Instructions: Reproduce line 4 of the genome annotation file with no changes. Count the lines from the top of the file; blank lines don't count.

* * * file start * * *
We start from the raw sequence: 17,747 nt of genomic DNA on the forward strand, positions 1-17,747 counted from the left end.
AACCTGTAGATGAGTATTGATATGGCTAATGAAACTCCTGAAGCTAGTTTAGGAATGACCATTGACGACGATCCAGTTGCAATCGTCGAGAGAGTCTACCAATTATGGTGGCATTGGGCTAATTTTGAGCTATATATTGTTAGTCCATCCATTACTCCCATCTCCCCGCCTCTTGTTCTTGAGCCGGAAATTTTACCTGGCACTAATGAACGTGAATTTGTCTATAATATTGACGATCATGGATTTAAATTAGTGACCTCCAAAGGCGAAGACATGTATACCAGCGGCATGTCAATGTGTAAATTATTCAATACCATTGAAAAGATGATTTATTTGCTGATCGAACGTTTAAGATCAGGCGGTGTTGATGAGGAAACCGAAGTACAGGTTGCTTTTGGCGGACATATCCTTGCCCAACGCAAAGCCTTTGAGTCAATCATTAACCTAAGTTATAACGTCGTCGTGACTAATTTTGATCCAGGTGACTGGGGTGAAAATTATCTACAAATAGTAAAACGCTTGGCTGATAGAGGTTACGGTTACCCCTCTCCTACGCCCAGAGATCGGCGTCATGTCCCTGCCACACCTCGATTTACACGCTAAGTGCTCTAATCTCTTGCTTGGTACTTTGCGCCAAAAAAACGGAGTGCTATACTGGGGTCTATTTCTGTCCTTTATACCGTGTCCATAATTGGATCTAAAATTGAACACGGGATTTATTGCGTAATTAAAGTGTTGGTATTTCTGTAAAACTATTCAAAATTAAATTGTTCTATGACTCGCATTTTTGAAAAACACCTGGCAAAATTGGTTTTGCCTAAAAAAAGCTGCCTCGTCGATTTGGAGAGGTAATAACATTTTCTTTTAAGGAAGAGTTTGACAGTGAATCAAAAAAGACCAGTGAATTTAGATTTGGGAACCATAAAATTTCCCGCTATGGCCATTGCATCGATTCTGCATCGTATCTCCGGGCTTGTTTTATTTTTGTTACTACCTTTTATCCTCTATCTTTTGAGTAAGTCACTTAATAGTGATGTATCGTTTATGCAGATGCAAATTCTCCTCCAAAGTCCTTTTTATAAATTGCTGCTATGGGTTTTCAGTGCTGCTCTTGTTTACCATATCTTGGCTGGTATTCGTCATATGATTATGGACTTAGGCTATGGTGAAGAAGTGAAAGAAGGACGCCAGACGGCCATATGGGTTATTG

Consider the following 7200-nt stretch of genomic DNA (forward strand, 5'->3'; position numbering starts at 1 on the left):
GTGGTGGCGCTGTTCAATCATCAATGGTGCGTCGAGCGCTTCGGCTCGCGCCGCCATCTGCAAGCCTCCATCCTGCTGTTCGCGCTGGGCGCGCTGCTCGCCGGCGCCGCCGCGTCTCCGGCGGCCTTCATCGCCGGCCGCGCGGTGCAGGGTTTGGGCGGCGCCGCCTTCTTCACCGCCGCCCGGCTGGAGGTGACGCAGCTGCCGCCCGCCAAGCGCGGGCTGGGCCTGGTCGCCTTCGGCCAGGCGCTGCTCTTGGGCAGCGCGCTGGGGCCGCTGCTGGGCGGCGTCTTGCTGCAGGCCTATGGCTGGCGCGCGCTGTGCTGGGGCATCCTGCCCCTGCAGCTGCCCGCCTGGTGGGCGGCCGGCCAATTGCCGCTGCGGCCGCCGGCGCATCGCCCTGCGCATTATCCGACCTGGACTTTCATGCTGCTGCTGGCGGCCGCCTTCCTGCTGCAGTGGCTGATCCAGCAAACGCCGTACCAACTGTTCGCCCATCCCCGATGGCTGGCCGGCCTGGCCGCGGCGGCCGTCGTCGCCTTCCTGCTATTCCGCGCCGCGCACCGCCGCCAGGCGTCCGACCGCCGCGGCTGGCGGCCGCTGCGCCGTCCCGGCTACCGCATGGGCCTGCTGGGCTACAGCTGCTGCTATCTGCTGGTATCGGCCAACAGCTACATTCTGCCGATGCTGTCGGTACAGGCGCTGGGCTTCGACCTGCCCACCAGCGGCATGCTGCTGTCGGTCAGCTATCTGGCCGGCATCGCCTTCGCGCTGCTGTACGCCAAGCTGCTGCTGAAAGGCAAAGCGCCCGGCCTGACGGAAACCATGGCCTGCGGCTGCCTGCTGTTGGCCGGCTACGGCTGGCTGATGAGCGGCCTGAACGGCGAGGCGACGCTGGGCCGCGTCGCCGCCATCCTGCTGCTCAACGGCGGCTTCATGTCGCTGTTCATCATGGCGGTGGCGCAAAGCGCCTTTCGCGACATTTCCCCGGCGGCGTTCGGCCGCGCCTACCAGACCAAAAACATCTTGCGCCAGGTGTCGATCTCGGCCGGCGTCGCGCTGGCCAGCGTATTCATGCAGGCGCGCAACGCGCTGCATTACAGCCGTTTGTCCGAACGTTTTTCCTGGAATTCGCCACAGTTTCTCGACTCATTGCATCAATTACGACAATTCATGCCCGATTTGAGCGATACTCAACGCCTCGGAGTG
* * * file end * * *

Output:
GTGGTGGCGCTGTTCAATCATCAATGGTGCGTCGAGCGCTTCGGCTCGCGCCGCCATCTGCAAGCCTCCATCCTGCTGTTCGCGCTGGGCGCGCTGCTCGCCGGCGCCGCCGCGTCTCCGGCGGCCTTCATCGCCGGCCGCGCGGTGCAGGGTTTGGGCGGCGCCGCCTTCTTCACCGCCGCCCGGCTGGAGGTGACGCAGCTGCCGCCCGCCAAGCGCGGGCTGGGCCTGGTCGCCTTCGGCCAGGCGCTGCTCTTGGGCAGCGCGCTGGGGCCGCTGCTGGGCGGCGTCTTGCTGCAGGCCTATGGCTGGCGCGCGCTGTGCTGGGGCATCCTGCCCCTGCAGCTGCCCGCCTGGTGGGCGGCCGGCCAATTGCCGCTGCGGCCGCCGGCGCATCGCCCTGCGCATTATCCGACCTGGACTTTCATGCTGCTGCTGGCGGCCGCCTTCCTGCTGCAGTGGCTGATCCAGCAAACGCCGTACCAACTGTTCGCCCATCCCCGATGGCTGGCCGGCCTGGCCGCGGCGGCCGTCGTCGCCTTCCTGCTATTCCGCGCCGCGCACCGCCGCCAGGCGTCCGACCGCCGCGGCTGGCGGCCGCTGCGCCGTCCCGGCTACCGCATGGGCCTGCTGGGCTACAGCTGCTGCTATCTGCTGGTATCGGCCAACAGCTACATTCTGCCGATGCTGTCGGTACAGGCGCTGGGCTTCGACCTGCCCACCAGCGGCATGCTGCTGTCGGTCAGCTATCTGGCCGGCATCGCCTTCGCGCTGCTGTACGCCAAGCTGCTGCTGAAAGGCAAAGCGCCCGGCCTGACGGAAACCATGGCCTGCGGCTGCCTGCTGTTGGCCGGCTACGGCTGGCTGATGAGCGGCCTGAACGGCGAGGCGACGCTGGGCCGCGTCGCCGCCATCCTGCTGCTCAACGGCGGCTTCATGTCGCTGTTCATCATGGCGGTGGCGCAAAGCGCCTTTCGCGACATTTCCCCGGCGGCGTTCGGCCGCGCCTACCAGACCAAAAACATCTTGCGCCAGGTGTCGATCTCGGCCGGCGTCGCGCTGGCCAGCGTATTCATGCAGGCGCGCAACGCGCTGCATTACAGCCGTTTGTCCGAACGTTTTTCCTGGAATTCGCCACAGTTTCTCGACTCATTGCATCAATTACGACAATTCATGCCCGATTTGAGCGATACTCAACGCCTCGGAGTG